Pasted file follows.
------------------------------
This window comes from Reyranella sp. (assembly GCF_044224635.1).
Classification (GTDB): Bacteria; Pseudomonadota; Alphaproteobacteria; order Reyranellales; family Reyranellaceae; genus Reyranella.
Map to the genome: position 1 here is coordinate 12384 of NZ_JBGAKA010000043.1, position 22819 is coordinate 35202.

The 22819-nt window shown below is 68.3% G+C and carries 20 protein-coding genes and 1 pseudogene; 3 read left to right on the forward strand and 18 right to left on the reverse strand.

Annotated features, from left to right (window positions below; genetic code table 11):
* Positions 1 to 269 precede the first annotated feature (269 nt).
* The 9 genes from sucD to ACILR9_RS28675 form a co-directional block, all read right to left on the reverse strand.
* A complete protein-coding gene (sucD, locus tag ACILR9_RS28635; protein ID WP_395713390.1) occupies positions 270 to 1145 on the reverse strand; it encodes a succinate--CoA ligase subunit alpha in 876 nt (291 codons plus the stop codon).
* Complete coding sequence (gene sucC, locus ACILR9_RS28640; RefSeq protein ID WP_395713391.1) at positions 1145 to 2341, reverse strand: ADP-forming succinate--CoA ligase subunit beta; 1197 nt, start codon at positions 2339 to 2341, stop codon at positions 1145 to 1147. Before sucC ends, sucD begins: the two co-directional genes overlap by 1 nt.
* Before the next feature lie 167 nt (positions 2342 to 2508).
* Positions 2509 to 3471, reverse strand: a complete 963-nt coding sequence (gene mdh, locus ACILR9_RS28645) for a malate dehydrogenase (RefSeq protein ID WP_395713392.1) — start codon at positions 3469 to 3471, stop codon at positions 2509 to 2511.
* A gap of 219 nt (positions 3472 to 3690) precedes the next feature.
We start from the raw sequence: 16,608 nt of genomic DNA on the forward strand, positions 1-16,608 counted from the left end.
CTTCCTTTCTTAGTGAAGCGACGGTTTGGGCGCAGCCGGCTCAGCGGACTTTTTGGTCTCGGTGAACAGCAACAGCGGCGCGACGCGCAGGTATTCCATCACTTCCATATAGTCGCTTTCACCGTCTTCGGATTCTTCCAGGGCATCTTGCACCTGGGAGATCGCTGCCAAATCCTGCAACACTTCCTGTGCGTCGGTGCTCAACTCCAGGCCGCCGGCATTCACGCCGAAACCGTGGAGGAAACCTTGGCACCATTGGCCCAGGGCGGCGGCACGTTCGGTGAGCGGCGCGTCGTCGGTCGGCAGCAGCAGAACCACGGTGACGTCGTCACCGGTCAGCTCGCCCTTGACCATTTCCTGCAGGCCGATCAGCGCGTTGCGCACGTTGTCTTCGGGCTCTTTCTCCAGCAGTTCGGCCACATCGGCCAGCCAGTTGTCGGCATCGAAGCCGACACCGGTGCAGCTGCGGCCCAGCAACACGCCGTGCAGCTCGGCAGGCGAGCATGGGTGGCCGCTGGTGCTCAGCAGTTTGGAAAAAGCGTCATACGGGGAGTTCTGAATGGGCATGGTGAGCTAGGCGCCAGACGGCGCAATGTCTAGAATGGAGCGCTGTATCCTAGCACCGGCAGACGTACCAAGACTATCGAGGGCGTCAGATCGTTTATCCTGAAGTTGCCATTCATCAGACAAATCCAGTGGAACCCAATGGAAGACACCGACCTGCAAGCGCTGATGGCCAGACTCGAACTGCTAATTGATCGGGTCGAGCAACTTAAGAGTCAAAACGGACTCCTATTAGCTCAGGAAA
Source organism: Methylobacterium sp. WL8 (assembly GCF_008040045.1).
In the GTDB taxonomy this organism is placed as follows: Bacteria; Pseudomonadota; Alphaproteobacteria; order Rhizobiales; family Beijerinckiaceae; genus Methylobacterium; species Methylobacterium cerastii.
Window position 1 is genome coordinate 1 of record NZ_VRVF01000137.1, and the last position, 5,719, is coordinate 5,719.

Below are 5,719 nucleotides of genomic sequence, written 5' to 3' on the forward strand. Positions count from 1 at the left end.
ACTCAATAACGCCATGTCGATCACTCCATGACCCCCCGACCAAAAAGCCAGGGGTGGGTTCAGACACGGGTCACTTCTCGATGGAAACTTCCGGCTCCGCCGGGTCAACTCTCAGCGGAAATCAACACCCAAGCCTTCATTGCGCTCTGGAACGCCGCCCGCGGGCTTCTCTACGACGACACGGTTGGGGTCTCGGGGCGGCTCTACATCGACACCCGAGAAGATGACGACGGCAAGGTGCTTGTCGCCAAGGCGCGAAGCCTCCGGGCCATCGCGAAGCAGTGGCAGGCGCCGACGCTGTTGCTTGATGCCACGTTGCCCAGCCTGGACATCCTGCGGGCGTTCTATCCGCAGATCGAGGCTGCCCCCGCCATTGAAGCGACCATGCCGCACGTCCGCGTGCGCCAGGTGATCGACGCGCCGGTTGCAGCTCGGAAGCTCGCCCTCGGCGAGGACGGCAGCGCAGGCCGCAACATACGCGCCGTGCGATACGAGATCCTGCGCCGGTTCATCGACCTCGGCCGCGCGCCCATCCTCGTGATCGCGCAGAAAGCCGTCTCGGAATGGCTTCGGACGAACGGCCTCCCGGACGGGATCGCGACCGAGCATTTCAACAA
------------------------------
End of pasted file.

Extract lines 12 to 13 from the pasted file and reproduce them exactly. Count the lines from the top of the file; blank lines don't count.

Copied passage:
* A gap of 219 nt (positions 3472 to 3690) precedes the next feature.
We start from the raw sequence: 16,608 nt of genomic DNA on the forward strand, positions 1-16,608 counted from the left end.